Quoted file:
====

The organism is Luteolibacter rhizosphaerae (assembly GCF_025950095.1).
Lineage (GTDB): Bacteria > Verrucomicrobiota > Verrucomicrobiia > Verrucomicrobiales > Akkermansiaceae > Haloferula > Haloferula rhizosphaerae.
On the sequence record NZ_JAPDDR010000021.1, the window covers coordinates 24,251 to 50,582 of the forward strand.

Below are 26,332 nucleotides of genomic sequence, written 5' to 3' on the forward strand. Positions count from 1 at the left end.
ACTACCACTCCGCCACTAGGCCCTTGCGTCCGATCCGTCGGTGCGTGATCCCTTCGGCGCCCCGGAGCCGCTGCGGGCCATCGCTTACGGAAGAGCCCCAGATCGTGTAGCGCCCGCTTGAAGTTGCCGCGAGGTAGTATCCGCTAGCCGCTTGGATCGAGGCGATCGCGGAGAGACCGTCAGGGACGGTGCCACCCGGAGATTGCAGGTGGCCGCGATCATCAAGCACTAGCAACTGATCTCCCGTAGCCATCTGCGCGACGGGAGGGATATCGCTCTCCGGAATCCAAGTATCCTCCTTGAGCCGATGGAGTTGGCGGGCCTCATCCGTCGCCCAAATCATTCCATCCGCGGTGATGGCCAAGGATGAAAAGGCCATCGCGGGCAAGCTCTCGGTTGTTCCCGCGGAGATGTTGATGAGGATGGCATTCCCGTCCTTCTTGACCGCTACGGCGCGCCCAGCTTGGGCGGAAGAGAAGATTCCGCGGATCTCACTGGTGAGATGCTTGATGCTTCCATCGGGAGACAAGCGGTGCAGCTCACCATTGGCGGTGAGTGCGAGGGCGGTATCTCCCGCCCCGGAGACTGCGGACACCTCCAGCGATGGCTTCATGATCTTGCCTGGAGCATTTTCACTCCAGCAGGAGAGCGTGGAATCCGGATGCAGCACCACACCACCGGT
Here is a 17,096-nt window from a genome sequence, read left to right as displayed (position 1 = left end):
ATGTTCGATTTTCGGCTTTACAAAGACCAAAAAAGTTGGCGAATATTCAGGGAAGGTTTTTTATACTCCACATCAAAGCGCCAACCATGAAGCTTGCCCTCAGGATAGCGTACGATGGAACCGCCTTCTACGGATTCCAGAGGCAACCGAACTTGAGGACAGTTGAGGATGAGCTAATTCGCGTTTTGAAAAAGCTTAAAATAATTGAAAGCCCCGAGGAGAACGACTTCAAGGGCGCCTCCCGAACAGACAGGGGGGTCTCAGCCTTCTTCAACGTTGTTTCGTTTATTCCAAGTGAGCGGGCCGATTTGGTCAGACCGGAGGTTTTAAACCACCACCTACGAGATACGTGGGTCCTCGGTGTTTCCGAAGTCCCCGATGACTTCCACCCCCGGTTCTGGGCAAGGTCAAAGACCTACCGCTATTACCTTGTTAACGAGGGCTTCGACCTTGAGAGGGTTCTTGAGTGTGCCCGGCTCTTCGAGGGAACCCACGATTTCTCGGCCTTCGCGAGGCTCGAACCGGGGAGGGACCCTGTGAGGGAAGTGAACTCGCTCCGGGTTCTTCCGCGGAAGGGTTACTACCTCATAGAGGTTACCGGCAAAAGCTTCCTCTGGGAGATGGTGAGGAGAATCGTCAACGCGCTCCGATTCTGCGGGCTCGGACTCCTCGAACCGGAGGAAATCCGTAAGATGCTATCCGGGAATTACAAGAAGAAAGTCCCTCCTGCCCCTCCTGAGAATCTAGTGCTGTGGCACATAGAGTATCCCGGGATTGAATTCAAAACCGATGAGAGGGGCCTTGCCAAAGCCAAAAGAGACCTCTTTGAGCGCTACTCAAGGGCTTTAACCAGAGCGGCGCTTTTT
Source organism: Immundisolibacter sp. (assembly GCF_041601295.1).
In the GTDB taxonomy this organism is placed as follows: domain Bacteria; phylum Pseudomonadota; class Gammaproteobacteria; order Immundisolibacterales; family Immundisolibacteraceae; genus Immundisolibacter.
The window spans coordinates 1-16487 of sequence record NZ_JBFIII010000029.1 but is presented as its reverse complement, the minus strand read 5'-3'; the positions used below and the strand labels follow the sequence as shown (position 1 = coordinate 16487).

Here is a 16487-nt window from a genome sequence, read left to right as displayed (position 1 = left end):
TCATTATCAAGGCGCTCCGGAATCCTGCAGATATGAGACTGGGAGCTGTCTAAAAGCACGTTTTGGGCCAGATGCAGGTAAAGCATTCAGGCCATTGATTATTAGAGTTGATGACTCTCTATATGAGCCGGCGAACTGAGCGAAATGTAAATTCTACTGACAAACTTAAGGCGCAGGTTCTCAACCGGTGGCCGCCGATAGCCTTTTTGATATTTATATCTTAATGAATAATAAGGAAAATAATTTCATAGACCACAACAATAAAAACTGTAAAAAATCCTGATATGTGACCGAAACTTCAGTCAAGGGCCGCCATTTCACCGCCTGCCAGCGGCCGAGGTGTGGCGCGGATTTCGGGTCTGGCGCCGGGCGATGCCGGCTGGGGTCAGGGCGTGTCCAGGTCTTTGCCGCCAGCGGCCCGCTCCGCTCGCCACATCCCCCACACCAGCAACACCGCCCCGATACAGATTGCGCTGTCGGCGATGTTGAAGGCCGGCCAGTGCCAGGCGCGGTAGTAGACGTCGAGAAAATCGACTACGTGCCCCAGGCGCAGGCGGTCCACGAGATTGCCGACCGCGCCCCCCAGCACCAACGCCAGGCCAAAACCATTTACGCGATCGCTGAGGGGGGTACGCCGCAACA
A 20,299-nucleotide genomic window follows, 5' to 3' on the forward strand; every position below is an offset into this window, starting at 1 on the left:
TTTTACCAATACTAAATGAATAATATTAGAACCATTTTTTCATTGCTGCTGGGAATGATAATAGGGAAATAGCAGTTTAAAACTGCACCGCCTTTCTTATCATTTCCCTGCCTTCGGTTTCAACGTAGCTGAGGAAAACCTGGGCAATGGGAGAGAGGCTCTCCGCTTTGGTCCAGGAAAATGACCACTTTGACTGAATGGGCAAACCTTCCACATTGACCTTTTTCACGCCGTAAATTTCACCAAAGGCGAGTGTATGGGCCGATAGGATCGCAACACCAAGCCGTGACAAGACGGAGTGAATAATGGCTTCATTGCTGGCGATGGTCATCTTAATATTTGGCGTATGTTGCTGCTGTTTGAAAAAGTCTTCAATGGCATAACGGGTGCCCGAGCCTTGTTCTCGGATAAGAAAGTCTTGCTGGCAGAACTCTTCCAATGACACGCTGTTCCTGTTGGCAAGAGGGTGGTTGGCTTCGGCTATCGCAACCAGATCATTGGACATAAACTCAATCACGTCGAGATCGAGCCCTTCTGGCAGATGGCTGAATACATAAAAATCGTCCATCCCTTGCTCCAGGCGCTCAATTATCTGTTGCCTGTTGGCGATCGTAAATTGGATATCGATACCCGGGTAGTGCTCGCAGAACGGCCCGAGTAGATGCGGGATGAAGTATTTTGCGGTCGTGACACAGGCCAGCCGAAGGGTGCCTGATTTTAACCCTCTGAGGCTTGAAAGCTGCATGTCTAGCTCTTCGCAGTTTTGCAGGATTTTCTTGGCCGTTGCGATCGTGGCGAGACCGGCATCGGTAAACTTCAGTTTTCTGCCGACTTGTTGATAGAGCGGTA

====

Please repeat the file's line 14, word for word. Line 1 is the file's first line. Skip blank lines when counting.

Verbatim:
TTTTACCAATACTAAATGAATAATATTAGAACCATTTTTTCATTGCTGCTGGGAATGATAATAGGGAAATAGCAGTTTAAAACTGCACCGCCTTTCTTATCATTTCCCTGCCTTCGGTTTCAACGTAGCTGAGGAAAACCTGGGCAATGGGAGAGAGGCTCTCCGCTTTGGTCCAGGAAAATGACCACTTTGACTGAATGGGCAAACCTTCCACATTGACCTTTTTCACGCCGTAAATTTCACCAAAGGCGAGTGTATGGGCCGATAGGATCGCAACACCAAGCCGTGACAAGACGGAGTGAATAATGGCTTCATTGCTGGCGATGGTCATCTTAATATTTGGCGTATGTTGCTGCTGTTTGAAAAAGTCTTCAATGGCATAACGGGTGCCCGAGCCTTGTTCTCGGATAAGAAAGTCTTGCTGGCAGAACTCTTCCAATGACACGCTGTTCCTGTTGGCAAGAGGGTGGTTGGCTTCGGCTATCGCAACCAGATCATTGGACATAAACTCAATCACGTCGAGATCGAGCCCTTCTGGCAGATGGCTGAATACATAAAAATCGTCCATCCCTTGCTCCAGGCGCTCAATTATCTGTTGCCTGTTGGCGATCGTAAATTGGATATCGATACCCGGGTAGTGCTCGCAGAACGGCCCGAGTAGATGCGGGATGAAGTATTTTGCGGTCGTGACACAGGCCAGCCGAAGGGTGCCTGATTTTAACCCTCTGAGGCTTGAAAGCTGCATGTCTAGCTCTTCGCAGTTTTGCAGGATTTTCTTGGCCGTTGCGATCGTGGCGAGACCGGCATCGGTAAACTTCAGTTTTCTGCCGACTTGTTGATAGAGCGGTA